One of my earliest food memories involves toasted sesame seeds. My maternal grandmother, or halmoni (hal-moh-nee), has lived with my family since I was a toddler. She took care of me and my little brother and fed us delicious Korean food and treats as we grew up. My brother and I both became intensely interested in food and cooking in our early twenties while we were away at college. Paul loves to bake pies and prepare meaty dishes, and I studied Korean cuisine while I lived in Seoul and now I am in love with all things vegetable (and I only bake when pressured by my dad to make him dessert- especially cherry pie).
We realized that we share a food memory from early childhood- the smell of sesame seeds toasting in the kitchen and the image of my grandmother using a large mortar and pestle to grind the seeds into a coarse powder. I read once that the sense of smell is the most potent in triggering memories out of the five senses and I totally agree. Toasted sesame seeds are a symbol of home to me. These toasted seeds evoke memories of my family, delicious and comforting meals, laughter and love. The easiest part of living halfway across the world, far from my family for nearly five years, was the food. So many Korean dishes are prepared using toasted sesame seeds or are garnished with them. Home was just a bite away.
In Korean cuisine there are two preparations for sesame seeds. Toasted, whole seeds are used as a garnish to finish dishes. My cooking instructor in Korea told us that sesame seeds are used to garnish dishes to show that they had been freshly prepared to order and that the customer who received this dish would be the first to touch it. Toasted seeds can also be ground with a mortar and pestle or pulsed in a blender/food processor. This releases more of the oil which contains that nutty flavor that sesame seeds are known for. These are often used in the preparation of dishes, such as marinades for meat (if you’re familiar with Korean bbq dishes) or within sauces. It will also make your entire house fill with a mouth watering scent.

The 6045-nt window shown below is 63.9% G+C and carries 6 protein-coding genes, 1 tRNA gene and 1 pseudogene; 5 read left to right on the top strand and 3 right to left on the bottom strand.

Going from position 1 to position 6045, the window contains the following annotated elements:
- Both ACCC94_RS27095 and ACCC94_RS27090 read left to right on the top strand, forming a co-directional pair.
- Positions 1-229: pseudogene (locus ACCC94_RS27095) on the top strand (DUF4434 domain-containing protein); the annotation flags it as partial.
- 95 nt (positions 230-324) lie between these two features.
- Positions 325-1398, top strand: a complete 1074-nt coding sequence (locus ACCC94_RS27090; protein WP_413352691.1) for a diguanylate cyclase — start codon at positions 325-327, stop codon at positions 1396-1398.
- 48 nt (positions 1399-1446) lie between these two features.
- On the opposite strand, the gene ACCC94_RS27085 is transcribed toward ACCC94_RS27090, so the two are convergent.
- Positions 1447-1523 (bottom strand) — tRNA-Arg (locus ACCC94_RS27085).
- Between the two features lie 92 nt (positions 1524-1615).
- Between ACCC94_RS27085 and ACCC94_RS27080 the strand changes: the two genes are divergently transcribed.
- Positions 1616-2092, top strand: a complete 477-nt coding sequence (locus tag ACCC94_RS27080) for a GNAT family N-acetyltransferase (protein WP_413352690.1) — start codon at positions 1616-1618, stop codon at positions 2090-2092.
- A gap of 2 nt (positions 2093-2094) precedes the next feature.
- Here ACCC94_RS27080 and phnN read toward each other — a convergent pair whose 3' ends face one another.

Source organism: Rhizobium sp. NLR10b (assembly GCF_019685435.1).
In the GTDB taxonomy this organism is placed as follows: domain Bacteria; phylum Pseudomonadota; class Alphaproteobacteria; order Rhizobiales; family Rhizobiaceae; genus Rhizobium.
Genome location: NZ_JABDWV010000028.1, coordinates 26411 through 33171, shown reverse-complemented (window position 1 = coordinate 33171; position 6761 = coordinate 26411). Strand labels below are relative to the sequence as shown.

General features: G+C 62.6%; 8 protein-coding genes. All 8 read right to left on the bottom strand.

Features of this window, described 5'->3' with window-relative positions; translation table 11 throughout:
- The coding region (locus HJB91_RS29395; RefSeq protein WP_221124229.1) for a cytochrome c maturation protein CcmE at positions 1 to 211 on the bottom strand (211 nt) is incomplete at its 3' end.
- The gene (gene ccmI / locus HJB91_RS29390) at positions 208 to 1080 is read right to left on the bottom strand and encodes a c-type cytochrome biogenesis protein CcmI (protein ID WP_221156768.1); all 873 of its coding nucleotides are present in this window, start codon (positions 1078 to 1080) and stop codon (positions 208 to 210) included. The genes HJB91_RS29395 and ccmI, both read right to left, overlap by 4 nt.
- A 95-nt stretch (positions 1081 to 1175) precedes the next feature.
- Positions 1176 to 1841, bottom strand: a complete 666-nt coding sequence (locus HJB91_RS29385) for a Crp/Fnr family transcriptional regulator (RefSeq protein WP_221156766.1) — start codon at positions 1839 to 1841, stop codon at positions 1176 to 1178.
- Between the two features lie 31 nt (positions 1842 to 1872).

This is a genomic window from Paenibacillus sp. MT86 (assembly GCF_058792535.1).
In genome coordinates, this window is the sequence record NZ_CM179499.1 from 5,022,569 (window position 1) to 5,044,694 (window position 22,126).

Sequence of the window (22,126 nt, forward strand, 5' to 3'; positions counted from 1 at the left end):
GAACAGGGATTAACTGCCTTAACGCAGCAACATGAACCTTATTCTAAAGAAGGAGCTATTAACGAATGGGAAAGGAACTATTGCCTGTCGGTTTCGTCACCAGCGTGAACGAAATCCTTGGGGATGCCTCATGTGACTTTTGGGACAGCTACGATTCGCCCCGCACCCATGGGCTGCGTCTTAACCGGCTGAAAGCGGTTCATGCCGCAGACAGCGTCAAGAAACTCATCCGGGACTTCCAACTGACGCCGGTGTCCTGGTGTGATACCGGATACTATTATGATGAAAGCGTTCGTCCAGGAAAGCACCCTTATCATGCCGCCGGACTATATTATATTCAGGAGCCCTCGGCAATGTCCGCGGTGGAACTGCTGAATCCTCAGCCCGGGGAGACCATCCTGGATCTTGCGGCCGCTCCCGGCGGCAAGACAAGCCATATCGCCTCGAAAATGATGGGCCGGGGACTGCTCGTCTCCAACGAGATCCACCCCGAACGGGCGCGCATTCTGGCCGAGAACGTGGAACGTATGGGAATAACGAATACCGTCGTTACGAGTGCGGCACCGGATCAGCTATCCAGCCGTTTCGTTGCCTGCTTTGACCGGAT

To start, wash raw sesame seeds in some cold running water and drain well. Put them in a dry pan over low heat and stir them constantly until they are a light brown color and you can smell them. After letting them cool, you can either store the whole toasted seeds (above on the left) in a jar to use as a garnish. Or while still warm, use a mortar and pestle to grind them into a coarse powder (you can see the consistency in the photo above on the right). In my house we have two jars of seeds with the two different preparations. Freshly toasted seeds taste significantly better than sesame seeds you buy already toasted. Toasting your own seeds will be well worth it and it only takes minutes to complete. They add a special nutty flavor to just about anything and I use them on salads, dressings, pasta and even chocolate desserts.